Clauses and Sentence Structure: TOEFL Speaking and Writing

Understanding clauses and sentence structure are important to your speaking and writing score.  In fact, using both independent and dependent clauses in TOEFL speaking and writing tasks shows that you have good sentence variety. In addition, using these basic and advanced grammar structures proves to iBT human raters that you have good control over your language use. Therefore, as you do your speaking and writing practice, make sure that you are using these sentence structures correctly and with the right frequency.
Clauses and Sentence Structure

Clauses and Sentence Structure: Independent Clauses

Independent clauses consist of one subject and one verb. In addition, they may be short or long.  Further, emphasizing main ideas, independent clauses can occur with varying styles and word orders. Independent clauses also are referred to as simple sentences.  In fact, these one-subject and one-verb sentences can be used for emphasis.

  • Short sentence: John hit the ball. (Common)
  • Long sentence:  Anxious to get on base this time with both his parents at the stadium watching the game, John hit the ball all the way over the center field fence and into the upper bleachers. (Common)
  • Fronted past participial phrase: Broken by a foul baseball, the window will need to be repaired. (Less common)
  • Fronted present participial phrase:  Waiting outside the professor’s office, the student wanted to discuss her grade on her research project. (Less common)
  • Past participial phrase after subject: The driver ticketed by the police had his car impounded for driving with a suspended license. (Common)
  • Present participial phrase after subject:  The woman shopping for a new pair of shoes got a 75% discount. (Common)
  • Subject-verb inversion with a fronted prepositional phrase of location:  Next to the desk was a book worn from many years of reading. (Less common)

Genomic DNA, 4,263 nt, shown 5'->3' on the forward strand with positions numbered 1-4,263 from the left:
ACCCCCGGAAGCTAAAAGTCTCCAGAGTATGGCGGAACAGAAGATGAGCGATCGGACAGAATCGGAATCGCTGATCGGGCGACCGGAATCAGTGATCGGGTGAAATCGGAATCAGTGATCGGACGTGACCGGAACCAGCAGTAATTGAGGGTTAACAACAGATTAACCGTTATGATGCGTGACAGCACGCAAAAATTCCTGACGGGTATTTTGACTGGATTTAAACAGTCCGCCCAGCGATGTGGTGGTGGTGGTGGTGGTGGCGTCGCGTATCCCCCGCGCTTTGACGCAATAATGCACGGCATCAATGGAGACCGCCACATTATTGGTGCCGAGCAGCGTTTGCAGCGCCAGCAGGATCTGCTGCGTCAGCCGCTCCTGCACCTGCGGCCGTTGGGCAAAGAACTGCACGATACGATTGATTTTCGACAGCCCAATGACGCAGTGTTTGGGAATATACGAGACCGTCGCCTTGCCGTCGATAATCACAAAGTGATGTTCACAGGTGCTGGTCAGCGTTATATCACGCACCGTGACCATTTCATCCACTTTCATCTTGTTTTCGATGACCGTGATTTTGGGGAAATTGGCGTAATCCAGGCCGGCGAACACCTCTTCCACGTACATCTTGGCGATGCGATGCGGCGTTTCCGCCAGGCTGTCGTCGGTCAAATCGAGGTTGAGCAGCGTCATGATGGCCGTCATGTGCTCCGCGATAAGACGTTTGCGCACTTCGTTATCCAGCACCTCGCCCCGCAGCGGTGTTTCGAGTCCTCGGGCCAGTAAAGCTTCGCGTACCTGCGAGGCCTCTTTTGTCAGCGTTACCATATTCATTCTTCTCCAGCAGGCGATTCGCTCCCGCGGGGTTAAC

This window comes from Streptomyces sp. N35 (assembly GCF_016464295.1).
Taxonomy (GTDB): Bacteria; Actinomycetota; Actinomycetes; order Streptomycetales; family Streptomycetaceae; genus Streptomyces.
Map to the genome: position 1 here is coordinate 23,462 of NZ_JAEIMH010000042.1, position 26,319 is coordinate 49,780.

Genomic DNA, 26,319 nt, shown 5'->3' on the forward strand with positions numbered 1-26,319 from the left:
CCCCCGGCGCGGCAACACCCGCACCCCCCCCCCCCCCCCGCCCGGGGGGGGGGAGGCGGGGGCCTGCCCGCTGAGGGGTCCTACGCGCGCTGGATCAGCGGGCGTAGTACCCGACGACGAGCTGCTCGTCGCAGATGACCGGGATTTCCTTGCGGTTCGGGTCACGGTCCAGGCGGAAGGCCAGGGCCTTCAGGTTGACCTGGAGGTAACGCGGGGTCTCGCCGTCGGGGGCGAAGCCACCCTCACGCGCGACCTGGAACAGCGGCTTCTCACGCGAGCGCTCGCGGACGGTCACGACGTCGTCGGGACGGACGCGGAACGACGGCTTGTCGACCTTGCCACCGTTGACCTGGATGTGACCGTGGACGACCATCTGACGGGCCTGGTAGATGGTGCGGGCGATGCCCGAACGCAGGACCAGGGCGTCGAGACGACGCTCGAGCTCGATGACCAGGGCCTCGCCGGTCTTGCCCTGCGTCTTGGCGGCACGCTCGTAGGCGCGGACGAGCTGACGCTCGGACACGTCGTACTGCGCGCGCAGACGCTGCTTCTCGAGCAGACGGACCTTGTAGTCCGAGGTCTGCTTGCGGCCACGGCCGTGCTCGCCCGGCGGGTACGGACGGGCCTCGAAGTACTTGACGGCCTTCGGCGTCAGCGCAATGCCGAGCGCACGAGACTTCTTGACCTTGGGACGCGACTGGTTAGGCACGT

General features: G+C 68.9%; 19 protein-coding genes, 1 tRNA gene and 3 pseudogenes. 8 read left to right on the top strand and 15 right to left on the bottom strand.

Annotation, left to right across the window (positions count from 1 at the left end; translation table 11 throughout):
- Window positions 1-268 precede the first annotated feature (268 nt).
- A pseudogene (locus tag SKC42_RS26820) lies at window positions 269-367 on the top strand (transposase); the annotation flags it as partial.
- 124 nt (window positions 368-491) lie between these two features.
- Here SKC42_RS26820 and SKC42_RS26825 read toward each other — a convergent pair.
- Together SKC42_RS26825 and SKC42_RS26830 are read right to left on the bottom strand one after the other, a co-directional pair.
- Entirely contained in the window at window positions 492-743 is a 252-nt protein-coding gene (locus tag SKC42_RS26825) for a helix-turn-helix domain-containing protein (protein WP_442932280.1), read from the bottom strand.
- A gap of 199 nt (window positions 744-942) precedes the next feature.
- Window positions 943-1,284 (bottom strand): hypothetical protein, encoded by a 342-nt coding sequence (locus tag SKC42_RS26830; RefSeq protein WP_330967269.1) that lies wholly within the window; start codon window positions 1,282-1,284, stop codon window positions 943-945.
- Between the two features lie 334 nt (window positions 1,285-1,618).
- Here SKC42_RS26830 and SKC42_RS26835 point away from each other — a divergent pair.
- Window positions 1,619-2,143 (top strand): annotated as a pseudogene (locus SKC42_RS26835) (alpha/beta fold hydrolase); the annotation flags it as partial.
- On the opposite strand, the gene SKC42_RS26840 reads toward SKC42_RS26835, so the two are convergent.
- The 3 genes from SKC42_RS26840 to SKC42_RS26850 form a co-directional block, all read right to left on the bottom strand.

• Subject-verb inversion with fronted negative or almost negative adverbs:  Never have I seen such an exciting baseball game. (This common sentence is used to emphasize a superlative meaning  that “this is the most exciting baseball game that I have ever seen.”)

Use less common sentences styles less frequently in your speaking and writing tasks. For instance, you might consider using a subject-verb inversion once or twice during each independent or integrated speaking or writing task.

Clauses and Sentence Structure: Compound sentences

Compound sentences consist of at least two independent clauses joined by one of the F.A.N.B.O.Y.S. (.i.e., for, and, nor, but, or, yet, and so.) Unlike simple sentences, compound sentences are used to combine two independent clauses. The two independent clauses are typically not important enough to stand on their own even though both are considered complete ideas.

  • For: The students worked hard over the last few days to complete the research for their papers, for the professor expected each paper to have at least 10 scholarly sources. (Formal)
  • And: Trying desperately to reach 26 and 24 on the speaking and writing sections, Aljader followed his study plan, and his TOEFL mentor provided him meaningful speaking and writing feedback to help him monitor his progress.
  • Nor: Helen will not be able to turn in her research paper by the intended deadline, nor will any of the other students in the class. (Formal)
  • But: Indeed, I have fallen in love with you, but the difference between our two cultures will make it impossible for us to have a long-term relationship.
  • Or: To get ready for the TOEFL exam, the student decided to self-prepare, or a TOEFL mentor would help her to reach her target score.
  • Yet: Every student in the pharmacy course studied diligently, yet none of their scores exceeded 90%.
  • So: Southern California faces several 100F days in the inland areas, so the state is issuing a “Conserve Energy Alert” advising residents to set thermostats at 78F to avoid overloading the electrical grid systems.

To avoid overusing compound sentences in your writing, if the subjects are the same in both independent clauses, consider omitting the second subject. In addition, consider omitting the coordinating conjunction and combining the two sentences with a semi-colon.

  • Example compound sentence:  The man went to the Department of Motor Vehicles, and afterward he went to the bank to deposit his paycheck.